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SuddenlyBroke

How did bitcoin originally acquire real world value?

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Posted (edited)

I have wondered on and off since joining stake.com last week, and starting to think more about bitcoins... How did bitcoin aquire any real world value? 

I mean it's just numbers on a computer with 0 uptake one minute, and the next 1 btc is worth thousands of real world dollars. 

This has also got me thinking about our economic system more broadly. When someone buys a million pound house, all they are doing is swapping numbers in their banks computer database for a massive home! This seems crazy. 

Originally money was tied to gold, something physical of real value, but those days are long gone aren't they, so now money is just numbers on a screen even in a bank? I find this crazy. 

But at least I can see how the craziness started, money was linked to gold which had real world value in the beginning. 

But how did bitcoin initially acquire its real world value? 

Edited by SuddenlyBroke

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36 minutes ago, SuddenlyBroke said:

I mean it's just numbers on a computer with 0 uptake one minute, and the next 1 btc is worth thousands of real world dollars. 

How our "usual" money start to worth something at the 1st place ? it's just simple paper even linked to gold. But when everybody start thinking it's worth something ... than it is. Same with BTC and crypto. You can buy real stuff/services with them = they have value. And when ppl start to understand that the amount of BTC available will be limited => more money.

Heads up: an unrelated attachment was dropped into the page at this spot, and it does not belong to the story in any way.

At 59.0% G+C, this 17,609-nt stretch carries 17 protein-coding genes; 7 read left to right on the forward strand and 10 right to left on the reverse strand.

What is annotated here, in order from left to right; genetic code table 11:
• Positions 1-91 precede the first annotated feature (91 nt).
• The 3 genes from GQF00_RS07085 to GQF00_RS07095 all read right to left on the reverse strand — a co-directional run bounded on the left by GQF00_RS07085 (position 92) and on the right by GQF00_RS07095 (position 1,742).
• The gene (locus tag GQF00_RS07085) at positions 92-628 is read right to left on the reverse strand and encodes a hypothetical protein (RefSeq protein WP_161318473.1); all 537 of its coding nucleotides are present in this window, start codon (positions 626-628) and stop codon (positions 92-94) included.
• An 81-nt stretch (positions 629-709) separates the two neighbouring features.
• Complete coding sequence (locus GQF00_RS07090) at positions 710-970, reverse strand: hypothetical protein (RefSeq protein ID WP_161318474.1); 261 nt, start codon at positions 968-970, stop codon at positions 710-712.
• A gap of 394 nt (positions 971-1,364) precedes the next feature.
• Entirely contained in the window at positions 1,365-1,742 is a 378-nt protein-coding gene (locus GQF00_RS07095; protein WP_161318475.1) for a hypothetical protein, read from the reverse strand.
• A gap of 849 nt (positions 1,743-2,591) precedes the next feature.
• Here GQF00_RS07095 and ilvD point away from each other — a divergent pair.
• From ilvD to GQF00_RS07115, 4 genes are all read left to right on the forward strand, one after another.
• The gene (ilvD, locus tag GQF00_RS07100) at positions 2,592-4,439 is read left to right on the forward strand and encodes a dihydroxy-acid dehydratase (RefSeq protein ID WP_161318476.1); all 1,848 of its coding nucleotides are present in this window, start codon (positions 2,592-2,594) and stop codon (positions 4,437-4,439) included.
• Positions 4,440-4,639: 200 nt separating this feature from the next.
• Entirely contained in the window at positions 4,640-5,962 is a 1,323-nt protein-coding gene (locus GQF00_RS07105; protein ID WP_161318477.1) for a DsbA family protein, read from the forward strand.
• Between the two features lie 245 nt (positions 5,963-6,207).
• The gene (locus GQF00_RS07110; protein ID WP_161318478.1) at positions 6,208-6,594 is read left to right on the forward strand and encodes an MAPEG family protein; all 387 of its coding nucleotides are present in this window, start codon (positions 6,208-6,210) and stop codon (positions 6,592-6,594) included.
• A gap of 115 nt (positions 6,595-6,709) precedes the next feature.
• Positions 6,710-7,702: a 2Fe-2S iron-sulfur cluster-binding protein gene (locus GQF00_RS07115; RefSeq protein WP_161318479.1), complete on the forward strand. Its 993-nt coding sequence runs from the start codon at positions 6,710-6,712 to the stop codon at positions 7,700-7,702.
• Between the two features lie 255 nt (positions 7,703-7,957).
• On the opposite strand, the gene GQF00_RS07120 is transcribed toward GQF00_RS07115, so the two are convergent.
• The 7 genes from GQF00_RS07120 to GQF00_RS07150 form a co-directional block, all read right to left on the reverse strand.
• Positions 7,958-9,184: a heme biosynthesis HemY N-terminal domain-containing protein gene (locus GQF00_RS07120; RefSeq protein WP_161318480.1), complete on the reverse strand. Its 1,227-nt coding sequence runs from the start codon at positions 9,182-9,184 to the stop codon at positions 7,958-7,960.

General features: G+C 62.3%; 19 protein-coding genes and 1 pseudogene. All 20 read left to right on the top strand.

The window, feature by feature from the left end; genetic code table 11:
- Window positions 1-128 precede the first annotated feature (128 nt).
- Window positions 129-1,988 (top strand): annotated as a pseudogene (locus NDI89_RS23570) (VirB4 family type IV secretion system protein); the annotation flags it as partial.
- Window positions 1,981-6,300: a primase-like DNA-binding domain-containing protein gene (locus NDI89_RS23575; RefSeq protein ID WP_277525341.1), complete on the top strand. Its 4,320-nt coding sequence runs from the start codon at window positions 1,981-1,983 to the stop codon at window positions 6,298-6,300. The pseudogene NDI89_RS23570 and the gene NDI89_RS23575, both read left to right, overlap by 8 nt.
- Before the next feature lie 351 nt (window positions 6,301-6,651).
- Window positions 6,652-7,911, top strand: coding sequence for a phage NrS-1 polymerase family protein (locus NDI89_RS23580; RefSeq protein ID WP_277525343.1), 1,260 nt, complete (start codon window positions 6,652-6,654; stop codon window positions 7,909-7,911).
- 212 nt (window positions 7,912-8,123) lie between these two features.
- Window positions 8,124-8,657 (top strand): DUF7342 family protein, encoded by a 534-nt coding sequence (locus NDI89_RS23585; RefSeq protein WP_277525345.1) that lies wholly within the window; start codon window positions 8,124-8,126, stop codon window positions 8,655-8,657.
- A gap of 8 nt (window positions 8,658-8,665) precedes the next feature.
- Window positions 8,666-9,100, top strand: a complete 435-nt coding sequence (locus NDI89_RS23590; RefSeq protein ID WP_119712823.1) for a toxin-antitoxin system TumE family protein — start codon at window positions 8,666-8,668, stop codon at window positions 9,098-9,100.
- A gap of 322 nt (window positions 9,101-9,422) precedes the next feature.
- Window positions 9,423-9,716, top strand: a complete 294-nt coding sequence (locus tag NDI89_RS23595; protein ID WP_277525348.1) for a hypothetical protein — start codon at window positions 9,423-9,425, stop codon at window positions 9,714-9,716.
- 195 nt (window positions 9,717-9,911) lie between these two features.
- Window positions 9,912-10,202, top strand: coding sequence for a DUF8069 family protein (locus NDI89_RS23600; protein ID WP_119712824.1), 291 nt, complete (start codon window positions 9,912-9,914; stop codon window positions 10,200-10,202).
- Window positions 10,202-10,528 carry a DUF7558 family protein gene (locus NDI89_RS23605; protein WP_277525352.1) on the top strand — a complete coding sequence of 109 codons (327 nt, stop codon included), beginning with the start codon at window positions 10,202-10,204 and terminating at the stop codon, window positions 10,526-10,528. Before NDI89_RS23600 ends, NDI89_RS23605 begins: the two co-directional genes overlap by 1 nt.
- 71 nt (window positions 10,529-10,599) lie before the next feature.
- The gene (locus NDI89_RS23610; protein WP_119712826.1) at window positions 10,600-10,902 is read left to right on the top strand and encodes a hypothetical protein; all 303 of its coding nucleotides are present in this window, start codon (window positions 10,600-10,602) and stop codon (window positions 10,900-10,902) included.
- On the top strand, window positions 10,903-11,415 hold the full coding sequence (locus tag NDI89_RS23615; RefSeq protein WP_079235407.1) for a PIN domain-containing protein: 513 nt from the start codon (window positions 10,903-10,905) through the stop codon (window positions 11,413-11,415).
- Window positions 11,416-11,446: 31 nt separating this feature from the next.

It's why gold and precious metals have a certain price, you can't have an unlimited stock of them. Money was tied to gold until 1971, since that paper money is less and less valuable since you can print them like you want without limitation. When prices in stores go up it's not that the object is more expensive, it's your money who is less effective.

 

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Posted (edited)
1 minute ago, Kargai said:

How our "usual" money start to worth something at the 1st place ? it's just simple paper even linked to gold. But when everybody start thinking it's worth something ... than it is. Same with BTC and crypto. You can buy real stuff/services with them = they have value. And when ppl start to understand that the amount of BTC available will be limited => more money.

It's why gold and precious metals have a certain price, you can't have an unlimited stock of them. Money was tied to gold until 1971, since that paper money is less and less valuable since you can print them like you want without limitation. When prices in stores go up it's not that the object is more expensive, it's your money who is less effective.

 

Thanks for explaining Kargai ! 

Edited by rack001

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Posted (edited)

The practical value of currency is in it being a trade vehicle. It facilitates commerce. Currency determines the allotment of products and services available in the market.